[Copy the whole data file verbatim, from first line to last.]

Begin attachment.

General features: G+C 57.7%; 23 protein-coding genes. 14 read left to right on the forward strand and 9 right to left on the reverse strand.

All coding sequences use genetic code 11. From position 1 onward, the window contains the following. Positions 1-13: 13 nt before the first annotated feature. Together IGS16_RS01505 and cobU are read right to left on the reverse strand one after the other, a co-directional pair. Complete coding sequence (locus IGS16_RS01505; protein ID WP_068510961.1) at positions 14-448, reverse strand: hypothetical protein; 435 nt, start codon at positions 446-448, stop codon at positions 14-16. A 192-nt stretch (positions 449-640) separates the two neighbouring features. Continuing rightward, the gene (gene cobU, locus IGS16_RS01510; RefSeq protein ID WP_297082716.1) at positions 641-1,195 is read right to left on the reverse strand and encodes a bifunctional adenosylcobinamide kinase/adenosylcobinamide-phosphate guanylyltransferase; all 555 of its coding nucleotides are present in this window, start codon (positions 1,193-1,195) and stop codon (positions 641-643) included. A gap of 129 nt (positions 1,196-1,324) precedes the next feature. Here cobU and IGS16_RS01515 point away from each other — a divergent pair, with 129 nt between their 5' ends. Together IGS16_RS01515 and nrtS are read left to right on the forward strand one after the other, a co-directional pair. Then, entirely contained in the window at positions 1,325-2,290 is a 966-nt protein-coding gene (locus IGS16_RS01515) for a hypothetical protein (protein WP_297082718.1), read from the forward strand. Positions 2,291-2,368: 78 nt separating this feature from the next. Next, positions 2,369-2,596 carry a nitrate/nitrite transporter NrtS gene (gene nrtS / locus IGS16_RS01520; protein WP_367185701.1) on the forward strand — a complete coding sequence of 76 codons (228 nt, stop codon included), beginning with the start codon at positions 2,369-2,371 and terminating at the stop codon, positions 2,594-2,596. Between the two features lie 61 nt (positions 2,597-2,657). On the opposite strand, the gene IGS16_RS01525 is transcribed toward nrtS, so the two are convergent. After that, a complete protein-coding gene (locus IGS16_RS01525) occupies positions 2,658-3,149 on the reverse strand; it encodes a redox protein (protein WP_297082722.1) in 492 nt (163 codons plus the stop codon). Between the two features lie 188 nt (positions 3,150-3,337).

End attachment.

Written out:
General features: G+C 57.7%; 23 protein-coding genes. 14 read left to right on the forward strand and 9 right to left on the reverse strand.

All coding sequences use genetic code 11. From position 1 onward, the window contains the following. Positions 1-13: 13 nt before the first annotated feature. Together IGS16_RS01505 and cobU are read right to left on the reverse strand one after the other, a co-directional pair. Complete coding sequence (locus IGS16_RS01505; protein ID WP_068510961.1) at positions 14-448, reverse strand: hypothetical protein; 435 nt, start codon at positions 446-448, stop codon at positions 14-16. A 192-nt stretch (positions 449-640) separates the two neighbouring features. Continuing rightward, the gene (gene cobU, locus IGS16_RS01510; RefSeq protein ID WP_297082716.1) at positions 641-1,195 is read right to left on the reverse strand and encodes a bifunctional adenosylcobinamide kinase/adenosylcobinamide-phosphate guanylyltransferase; all 555 of its coding nucleotides are present in this window, start codon (positions 1,193-1,195) and stop codon (positions 641-643) included. A gap of 129 nt (positions 1,196-1,324) precedes the next feature. Here cobU and IGS16_RS01515 point away from each other — a divergent pair, with 129 nt between their 5' ends. Together IGS16_RS01515 and nrtS are read left to right on the forward strand one after the other, a co-directional pair. Then, entirely contained in the window at positions 1,325-2,290 is a 966-nt protein-coding gene (locus IGS16_RS01515) for a hypothetical protein (protein WP_297082718.1), read from the forward strand. Positions 2,291-2,368: 78 nt separating this feature from the next. Next, positions 2,369-2,596 carry a nitrate/nitrite transporter NrtS gene (gene nrtS / locus IGS16_RS01520; protein WP_367185701.1) on the forward strand — a complete coding sequence of 76 codons (228 nt, stop codon included), beginning with the start codon at positions 2,369-2,371 and terminating at the stop codon, positions 2,594-2,596. Between the two features lie 61 nt (positions 2,597-2,657). On the opposite strand, the gene IGS16_RS01525 is transcribed toward nrtS, so the two are convergent. After that, a complete protein-coding gene (locus IGS16_RS01525) occupies positions 2,658-3,149 on the reverse strand; it encodes a redox protein (protein WP_297082722.1) in 492 nt (163 codons plus the stop codon). Between the two features lie 188 nt (positions 3,150-3,337).